Kabila aide says rebuilding will take time
May. 21, 1997
KINSHASA, Congo (AP) _ A senior official met today with the most popular political figure outside Congo's new leadership _ a man rebels labled a sellout for briefly serving as Mobutu Sese Seko's prime minister.
It was unclear whether Congo's new leadership, headed by Laurent Kabila, still regards Etienne Tshisekedi as tainted by association with the deposed dictator.
At parliament's insistence, Mobutu accepted him as premier in April although the two were longtime foes. The move was seen as a ploy by Mobutu to weaken his opponents by splitting their loyalties.
But Tshisekedi apparently accepted the post only to embarrass Mobutu. He immediately dismissed all Mobutu's cronies and offered Kabila's rebel alliance the top six government jobs. He lasted only a week in office.
Kabila, who won Zaire in seven months, proclaimed himself president on Saturday, changed the country's name and promised to form a government within 72 hours. His aides said Tuesday that Kabila was committed to multiparty elections within 12 months.
Today, Kabila's aides were not saying when he would announce his government. But the meeting between Deo Bugera, a senior alliance official, and Tshisekedi raised the possiblity Kabila was trying to bring other Mobutu opponents into his fold.
Tshisekedi started his opposition to Mobutu's one-party dictatorship in the 1970s. His Democratic Union for Social Progress advocated a constitution guaranteeing basic human rights and systemic reforms.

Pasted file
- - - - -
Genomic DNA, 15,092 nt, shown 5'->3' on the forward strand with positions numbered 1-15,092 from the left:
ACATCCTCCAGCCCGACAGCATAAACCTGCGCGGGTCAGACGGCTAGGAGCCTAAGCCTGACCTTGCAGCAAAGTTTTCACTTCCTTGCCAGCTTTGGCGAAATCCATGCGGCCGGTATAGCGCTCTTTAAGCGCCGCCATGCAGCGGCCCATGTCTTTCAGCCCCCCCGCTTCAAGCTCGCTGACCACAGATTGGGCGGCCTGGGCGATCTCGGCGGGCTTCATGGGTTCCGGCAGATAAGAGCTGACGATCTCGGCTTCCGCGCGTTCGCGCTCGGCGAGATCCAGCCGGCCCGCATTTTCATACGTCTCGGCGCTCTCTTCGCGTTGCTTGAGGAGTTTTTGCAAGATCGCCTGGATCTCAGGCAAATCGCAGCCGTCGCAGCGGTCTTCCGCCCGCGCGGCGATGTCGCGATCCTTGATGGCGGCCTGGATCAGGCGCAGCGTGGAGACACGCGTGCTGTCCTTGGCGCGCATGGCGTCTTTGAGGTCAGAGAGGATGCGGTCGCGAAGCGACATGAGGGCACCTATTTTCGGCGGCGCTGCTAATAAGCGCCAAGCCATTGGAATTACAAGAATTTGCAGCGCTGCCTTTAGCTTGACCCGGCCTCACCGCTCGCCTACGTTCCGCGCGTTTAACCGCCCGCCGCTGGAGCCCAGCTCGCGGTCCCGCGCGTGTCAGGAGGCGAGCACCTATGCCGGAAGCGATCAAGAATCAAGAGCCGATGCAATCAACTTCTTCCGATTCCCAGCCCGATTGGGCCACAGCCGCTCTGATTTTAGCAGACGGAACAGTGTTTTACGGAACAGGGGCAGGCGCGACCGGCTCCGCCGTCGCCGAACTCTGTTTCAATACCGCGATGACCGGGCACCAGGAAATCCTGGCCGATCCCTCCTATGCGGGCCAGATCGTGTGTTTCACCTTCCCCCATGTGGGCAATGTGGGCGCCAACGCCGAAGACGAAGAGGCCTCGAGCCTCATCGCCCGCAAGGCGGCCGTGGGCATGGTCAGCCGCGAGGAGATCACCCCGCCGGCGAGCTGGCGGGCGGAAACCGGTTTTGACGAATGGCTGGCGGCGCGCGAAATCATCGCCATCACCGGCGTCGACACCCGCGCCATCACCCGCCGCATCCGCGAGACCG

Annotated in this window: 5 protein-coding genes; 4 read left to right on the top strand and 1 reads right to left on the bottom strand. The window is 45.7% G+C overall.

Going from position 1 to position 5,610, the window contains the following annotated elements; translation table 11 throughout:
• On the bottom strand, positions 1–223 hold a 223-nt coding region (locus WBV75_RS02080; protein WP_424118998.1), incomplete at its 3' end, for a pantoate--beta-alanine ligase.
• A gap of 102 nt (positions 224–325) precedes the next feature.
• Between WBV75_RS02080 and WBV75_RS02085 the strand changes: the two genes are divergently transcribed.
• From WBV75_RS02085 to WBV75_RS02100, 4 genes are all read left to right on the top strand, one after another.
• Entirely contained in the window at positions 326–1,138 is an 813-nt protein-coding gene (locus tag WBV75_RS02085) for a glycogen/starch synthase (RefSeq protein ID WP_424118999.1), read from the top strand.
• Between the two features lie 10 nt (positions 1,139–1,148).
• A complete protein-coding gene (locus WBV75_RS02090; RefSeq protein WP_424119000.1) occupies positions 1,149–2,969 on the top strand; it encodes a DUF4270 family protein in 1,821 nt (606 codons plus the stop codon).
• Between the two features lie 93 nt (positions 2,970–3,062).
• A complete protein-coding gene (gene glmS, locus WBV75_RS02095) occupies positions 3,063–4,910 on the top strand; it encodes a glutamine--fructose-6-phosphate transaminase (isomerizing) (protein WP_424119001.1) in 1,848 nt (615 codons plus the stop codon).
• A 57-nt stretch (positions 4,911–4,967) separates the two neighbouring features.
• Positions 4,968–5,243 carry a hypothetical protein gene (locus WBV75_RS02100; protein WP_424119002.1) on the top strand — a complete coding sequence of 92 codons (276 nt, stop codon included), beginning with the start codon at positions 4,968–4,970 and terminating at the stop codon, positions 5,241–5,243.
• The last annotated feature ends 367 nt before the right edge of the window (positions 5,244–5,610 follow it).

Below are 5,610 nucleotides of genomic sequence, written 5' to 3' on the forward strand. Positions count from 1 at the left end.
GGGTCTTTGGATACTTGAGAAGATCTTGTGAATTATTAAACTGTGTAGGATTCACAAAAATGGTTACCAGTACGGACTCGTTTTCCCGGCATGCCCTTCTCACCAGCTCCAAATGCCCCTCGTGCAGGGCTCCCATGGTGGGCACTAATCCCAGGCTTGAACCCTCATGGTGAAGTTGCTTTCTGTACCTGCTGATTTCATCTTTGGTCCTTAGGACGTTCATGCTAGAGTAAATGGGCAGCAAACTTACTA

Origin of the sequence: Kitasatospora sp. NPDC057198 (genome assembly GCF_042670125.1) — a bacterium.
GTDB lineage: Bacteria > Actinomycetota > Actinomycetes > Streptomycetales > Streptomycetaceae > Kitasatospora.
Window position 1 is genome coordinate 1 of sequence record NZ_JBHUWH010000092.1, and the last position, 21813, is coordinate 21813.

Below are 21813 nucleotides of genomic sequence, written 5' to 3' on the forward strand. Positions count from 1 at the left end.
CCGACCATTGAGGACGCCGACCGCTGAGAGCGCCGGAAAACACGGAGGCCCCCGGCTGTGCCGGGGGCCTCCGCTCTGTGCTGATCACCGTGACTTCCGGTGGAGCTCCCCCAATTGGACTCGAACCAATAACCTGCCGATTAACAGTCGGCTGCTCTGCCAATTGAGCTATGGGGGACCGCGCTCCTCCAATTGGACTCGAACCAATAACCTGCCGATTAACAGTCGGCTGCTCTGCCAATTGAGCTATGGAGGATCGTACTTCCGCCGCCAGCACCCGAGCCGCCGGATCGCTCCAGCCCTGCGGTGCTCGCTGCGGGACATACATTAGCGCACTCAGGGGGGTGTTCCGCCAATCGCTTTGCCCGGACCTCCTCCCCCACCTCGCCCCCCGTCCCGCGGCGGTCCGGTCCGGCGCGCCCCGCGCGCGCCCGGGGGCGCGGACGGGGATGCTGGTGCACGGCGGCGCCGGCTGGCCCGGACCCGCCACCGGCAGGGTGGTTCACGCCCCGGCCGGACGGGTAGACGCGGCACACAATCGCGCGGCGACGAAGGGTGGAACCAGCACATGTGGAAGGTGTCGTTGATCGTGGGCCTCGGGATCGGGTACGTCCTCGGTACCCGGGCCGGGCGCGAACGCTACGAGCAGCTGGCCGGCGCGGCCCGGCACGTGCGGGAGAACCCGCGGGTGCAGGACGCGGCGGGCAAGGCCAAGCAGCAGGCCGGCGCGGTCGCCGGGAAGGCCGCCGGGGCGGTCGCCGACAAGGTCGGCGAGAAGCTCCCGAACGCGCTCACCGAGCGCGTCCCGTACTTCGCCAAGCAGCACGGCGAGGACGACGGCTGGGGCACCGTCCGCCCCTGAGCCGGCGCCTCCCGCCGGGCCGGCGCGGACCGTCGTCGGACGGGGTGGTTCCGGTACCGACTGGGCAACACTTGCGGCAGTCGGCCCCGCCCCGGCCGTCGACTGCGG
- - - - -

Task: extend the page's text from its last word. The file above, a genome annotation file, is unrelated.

Kabila once maintained friendly ties with Tshisekedi's party, but distanced himself as his rebels advanced. He has described Tshisekedi as a sellout who would taste the ``poison chalice'' for even dealing with Mobutu.
The delay in saying when and where Kabila will name his government could be due to his known obsession with security; he slipped into Kinshasa on Tuesday night after aides spread word of a Wednesday arrival.
Kabila's foreign minister, Bizima Karaha, was vague about the delay in a brief statement, saying: ``We are starting the second phase of our revolution, the reconstruction phase, so you could understand that the reconstruction phase cannot go as quickly as the military phase.''
Western nations, particularly the United States, have been pressing for quick elections in Congo. But without specifying which countries, South African President Nelson Mandela today slammed Western nations for ``lecturing'' Kabila on democracy.
Mandela, Africa's elder statesman, said Kabila promised to establish a panel within 60 days to prepare for elections. Mandela criticized Western countries pressing hard for elections to be held soon.
``What is most strange is that some Western countries that have supported the most vicious dictators for decades are now, just after Kabila has taken the country for one day, taking it upon themselves to lecture him upon democracy,'' Mandela told Zimbabwe business leaders and professionals.
U.N. Secretary-General Kofi Annan said he believed Kabila would stick to his promise.
``Zaire is a large country. You can win a war, but to govern Zaire you need the support of everybody,'' Annan said in Vienna, Austria. ``I think Mr. Kabila will go this road. I am not the only one who has encouraged him to do that.''
Supporters who had lined the streets Tuesday waiting for Kabila to arrive said they believed he was committed to democracy.
``I believe it should be possible to organize elections within six months,'' said one supporter, Ferdinand Nakemanda.
Meanwhile, France _ the last major political backer of Mobutu, and cool to Kabila _ said today the new Congo leaders must guarantee the security of foreigners. Two French businessmen were killed Tuesday in Kinshasa.